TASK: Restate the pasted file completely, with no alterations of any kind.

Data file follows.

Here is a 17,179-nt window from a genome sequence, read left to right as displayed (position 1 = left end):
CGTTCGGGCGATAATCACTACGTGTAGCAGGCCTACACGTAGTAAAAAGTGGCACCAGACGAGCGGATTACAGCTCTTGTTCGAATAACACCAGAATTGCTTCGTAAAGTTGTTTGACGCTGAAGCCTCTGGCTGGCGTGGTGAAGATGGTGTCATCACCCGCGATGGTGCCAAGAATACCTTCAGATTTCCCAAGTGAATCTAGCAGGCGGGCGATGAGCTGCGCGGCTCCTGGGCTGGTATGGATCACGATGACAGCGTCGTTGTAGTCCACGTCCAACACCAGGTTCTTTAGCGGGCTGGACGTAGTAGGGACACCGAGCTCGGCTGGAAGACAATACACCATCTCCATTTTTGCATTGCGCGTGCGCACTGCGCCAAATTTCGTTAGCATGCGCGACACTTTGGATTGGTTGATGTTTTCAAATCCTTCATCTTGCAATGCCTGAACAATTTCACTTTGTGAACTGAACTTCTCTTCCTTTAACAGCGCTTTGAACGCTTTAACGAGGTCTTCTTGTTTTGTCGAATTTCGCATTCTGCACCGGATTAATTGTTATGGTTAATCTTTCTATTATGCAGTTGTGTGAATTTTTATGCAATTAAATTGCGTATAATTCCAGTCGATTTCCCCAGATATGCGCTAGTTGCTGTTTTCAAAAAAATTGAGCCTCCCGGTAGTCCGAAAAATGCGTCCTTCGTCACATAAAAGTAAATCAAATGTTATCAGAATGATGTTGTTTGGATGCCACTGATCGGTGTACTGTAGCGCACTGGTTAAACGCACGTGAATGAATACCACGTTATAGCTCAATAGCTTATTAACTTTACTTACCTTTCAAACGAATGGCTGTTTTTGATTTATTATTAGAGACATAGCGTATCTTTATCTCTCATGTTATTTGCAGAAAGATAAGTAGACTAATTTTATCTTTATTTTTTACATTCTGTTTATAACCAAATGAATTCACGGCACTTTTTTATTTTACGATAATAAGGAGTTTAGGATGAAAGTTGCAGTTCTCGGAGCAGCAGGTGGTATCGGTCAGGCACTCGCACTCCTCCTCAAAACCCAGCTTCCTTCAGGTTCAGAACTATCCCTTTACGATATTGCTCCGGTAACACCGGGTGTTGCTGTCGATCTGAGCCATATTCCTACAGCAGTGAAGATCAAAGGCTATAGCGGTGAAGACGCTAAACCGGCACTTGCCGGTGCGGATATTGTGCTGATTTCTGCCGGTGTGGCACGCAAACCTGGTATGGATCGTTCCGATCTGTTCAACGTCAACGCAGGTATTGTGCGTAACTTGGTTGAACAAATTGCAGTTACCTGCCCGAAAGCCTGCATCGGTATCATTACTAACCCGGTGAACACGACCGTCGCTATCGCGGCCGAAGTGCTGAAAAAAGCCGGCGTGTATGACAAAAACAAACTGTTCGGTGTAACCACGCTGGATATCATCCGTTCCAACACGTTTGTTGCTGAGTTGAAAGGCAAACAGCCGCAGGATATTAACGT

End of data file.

Here is a 17,179-nt window from a genome sequence, read left to right as displayed (position 1 = left end):
CGTTCGGGCGATAATCACTACGTGTAGCAGGCCTACACGTAGTAAAAAGTGGCACCAGACGAGCGGATTACAGCTCTTGTTCGAATAACACCAGAATTGCTTCGTAAAGTTGTTTGACGCTGAAGCCTCTGGCTGGCGTGGTGAAGATGGTGTCATCACCCGCGATGGTGCCAAGAATACCTTCAGATTTCCCAAGTGAATCTAGCAGGCGGGCGATGAGCTGCGCGGCTCCTGGGCTGGTATGGATCACGATGACAGCGTCGTTGTAGTCCACGTCCAACACCAGGTTCTTTAGCGGGCTGGACGTAGTAGGGACACCGAGCTCGGCTGGAAGACAATACACCATCTCCATTTTTGCATTGCGCGTGCGCACTGCGCCAAATTTCGTTAGCATGCGCGACACTTTGGATTGGTTGATGTTTTCAAATCCTTCATCTTGCAATGCCTGAACAATTTCACTTTGTGAACTGAACTTCTCTTCCTTTAACAGCGCTTTGAACGCTTTAACGAGGTCTTCTTGTTTTGTCGAATTTCGCATTCTGCACCGGATTAATTGTTATGGTTAATCTTTCTATTATGCAGTTGTGTGAATTTTTATGCAATTAAATTGCGTATAATTCCAGTCGATTTCCCCAGATATGCGCTAGTTGCTGTTTTCAAAAAAATTGAGCCTCCCGGTAGTCCGAAAAATGCGTCCTTCGTCACATAAAAGTAAATCAAATGTTATCAGAATGATGTTGTTTGGATGCCACTGATCGGTGTACTGTAGCGCACTGGTTAAACGCACGTGAATGAATACCACGTTATAGCTCAATAGCTTATTAACTTTACTTACCTTTCAAACGAATGGCTGTTTTTGATTTATTATTAGAGACATAGCGTATCTTTATCTCTCATGTTATTTGCAGAAAGATAAGTAGACTAATTTTATCTTTATTTTTTACATTCTGTTTATAACCAAATGAATTCACGGCACTTTTTTATTTTACGATAATAAGGAGTTTAGGATGAAAGTTGCAGTTCTCGGAGCAGCAGGTGGTATCGGTCAGGCACTCGCACTCCTCCTCAAAACCCAGCTTCCTTCAGGTTCAGAACTATCCCTTTACGATATTGCTCCGGTAACACCGGGTGTTGCTGTCGATCTGAGCCATATTCCTACAGCAGTGAAGATCAAAGGCTATAGCGGTGAAGACGCTAAACCGGCACTTGCCGGTGCGGATATTGTGCTGATTTCTGCCGGTGTGGCACGCAAACCTGGTATGGATCGTTCCGATCTGTTCAACGTCAACGCAGGTATTGTGCGTAACTTGGTTGAACAAATTGCAGTTACCTGCCCGAAAGCCTGCATCGGTATCATTACTAACCCGGTGAACACGACCGTCGCTATCGCGGCCGAAGTGCTGAAAAAAGCCGGCGTGTATGACAAAAACAAACTGTTCGGTGTAACCACGCTGGATATCATCCGTTCCAACACGTTTGTTGCTGAGTTGAAAGGCAAACAGCCGCAGGATATTAACGT